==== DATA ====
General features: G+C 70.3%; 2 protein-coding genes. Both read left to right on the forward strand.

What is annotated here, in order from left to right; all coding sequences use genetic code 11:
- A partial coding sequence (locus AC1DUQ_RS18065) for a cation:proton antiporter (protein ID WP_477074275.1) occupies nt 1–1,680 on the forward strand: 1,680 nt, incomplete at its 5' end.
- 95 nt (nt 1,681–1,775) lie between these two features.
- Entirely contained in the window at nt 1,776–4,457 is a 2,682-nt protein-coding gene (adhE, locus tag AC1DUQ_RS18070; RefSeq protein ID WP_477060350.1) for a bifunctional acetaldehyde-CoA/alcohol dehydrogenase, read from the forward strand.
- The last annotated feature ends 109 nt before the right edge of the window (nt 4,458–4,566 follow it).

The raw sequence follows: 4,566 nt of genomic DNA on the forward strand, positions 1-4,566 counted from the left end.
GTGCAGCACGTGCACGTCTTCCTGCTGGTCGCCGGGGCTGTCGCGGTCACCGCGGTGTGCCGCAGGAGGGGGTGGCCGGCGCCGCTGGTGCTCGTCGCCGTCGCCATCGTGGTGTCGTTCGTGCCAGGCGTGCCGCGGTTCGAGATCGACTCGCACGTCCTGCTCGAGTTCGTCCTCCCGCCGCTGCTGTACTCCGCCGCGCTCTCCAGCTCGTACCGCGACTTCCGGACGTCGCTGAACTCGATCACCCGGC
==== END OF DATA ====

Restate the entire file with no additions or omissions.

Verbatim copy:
General features: G+C 70.3%; 2 protein-coding genes. Both read left to right on the forward strand.

What is annotated here, in order from left to right; all coding sequences use genetic code 11:
- A partial coding sequence (locus AC1DUQ_RS18065) for a cation:proton antiporter (protein ID WP_477074275.1) occupies nt 1–1,680 on the forward strand: 1,680 nt, incomplete at its 5' end.
- 95 nt (nt 1,681–1,775) lie between these two features.
- Entirely contained in the window at nt 1,776–4,457 is a 2,682-nt protein-coding gene (adhE, locus tag AC1DUQ_RS18070; RefSeq protein ID WP_477060350.1) for a bifunctional acetaldehyde-CoA/alcohol dehydrogenase, read from the forward strand.
- The last annotated feature ends 109 nt before the right edge of the window (nt 4,458–4,566 follow it).

The raw sequence follows: 4,566 nt of genomic DNA on the forward strand, positions 1-4,566 counted from the left end.
GTGCAGCACGTGCACGTCTTCCTGCTGGTCGCCGGGGCTGTCGCGGTCACCGCGGTGTGCCGCAGGAGGGGGTGGCCGGCGCCGCTGGTGCTCGTCGCCGTCGCCATCGTGGTGTCGTTCGTGCCAGGCGTGCCGCGGTTCGAGATCGACTCGCACGTCCTGCTCGAGTTCGTCCTCCCGCCGCTGCTGTACTCCGCCGCGCTCTCCAGCTCGTACCGCGACTTCCGGACGTCGCTGAACTCGATCACCCGGC